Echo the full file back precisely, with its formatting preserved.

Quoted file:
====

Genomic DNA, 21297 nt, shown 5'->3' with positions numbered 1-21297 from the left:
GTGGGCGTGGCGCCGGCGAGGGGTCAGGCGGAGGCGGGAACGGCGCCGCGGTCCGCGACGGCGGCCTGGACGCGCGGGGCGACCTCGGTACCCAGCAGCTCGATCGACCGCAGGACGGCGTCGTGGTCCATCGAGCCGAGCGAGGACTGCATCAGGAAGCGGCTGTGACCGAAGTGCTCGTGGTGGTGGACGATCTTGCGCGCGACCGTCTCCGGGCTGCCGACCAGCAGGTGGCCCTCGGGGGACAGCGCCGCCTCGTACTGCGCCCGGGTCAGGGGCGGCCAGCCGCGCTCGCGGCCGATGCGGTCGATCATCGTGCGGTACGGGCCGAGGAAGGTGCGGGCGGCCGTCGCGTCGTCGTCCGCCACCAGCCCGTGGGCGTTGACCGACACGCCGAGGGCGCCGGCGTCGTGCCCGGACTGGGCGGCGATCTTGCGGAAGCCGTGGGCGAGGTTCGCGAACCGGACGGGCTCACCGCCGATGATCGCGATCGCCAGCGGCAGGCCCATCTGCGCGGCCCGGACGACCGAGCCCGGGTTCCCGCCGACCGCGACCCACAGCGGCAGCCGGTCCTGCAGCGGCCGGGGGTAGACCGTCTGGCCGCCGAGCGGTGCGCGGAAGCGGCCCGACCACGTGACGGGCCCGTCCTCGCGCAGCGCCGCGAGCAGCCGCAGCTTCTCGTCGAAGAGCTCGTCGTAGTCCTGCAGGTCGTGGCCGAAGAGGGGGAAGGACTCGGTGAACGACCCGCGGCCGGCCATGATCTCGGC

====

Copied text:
Genomic DNA, 21297 nt, shown 5'->3' with positions numbered 1-21297 from the left:
GTGGGCGTGGCGCCGGCGAGGGGTCAGGCGGAGGCGGGAACGGCGCCGCGGTCCGCGACGGCGGCCTGGACGCGCGGGGCGACCTCGGTACCCAGCAGCTCGATCGACCGCAGGACGGCGTCGTGGTCCATCGAGCCGAGCGAGGACTGCATCAGGAAGCGGCTGTGACCGAAGTGCTCGTGGTGGTGGACGATCTTGCGCGCGACCGTCTCCGGGCTGCCGACCAGCAGGTGGCCCTCGGGGGACAGCGCCGCCTCGTACTGCGCCCGGGTCAGGGGCGGCCAGCCGCGCTCGCGGCCGATGCGGTCGATCATCGTGCGGTACGGGCCGAGGAAGGTGCGGGCGGCCGTCGCGTCGTCGTCCGCCACCAGCCCGTGGGCGTTGACCGACACGCCGAGGGCGCCGGCGTCGTGCCCGGACTGGGCGGCGATCTTGCGGAAGCCGTGGGCGAGGTTCGCGAACCGGACGGGCTCACCGCCGATGATCGCGATCGCCAGCGGCAGGCCCATCTGCGCGGCCCGGACGACCGAGCCCGGGTTCCCGCCGACCGCGACCCACAGCGGCAGCCGGTCCTGCAGCGGCCGGGGGTAGACCGTCTGGCCGCCGAGCGGTGCGCGGAAGCGGCCCGACCACGTGACGGGCCCGTCCTCGCGCAGCGCCGCGAGCAGCCGCAGCTTCTCGTCGAAGAGCTCGTCGTAGTCCTGCAGGTCGTGGCCGAAGAGGGGGAAGGACTCGGTGAACGACCCGCGGCCGGCCATGATCTCGGC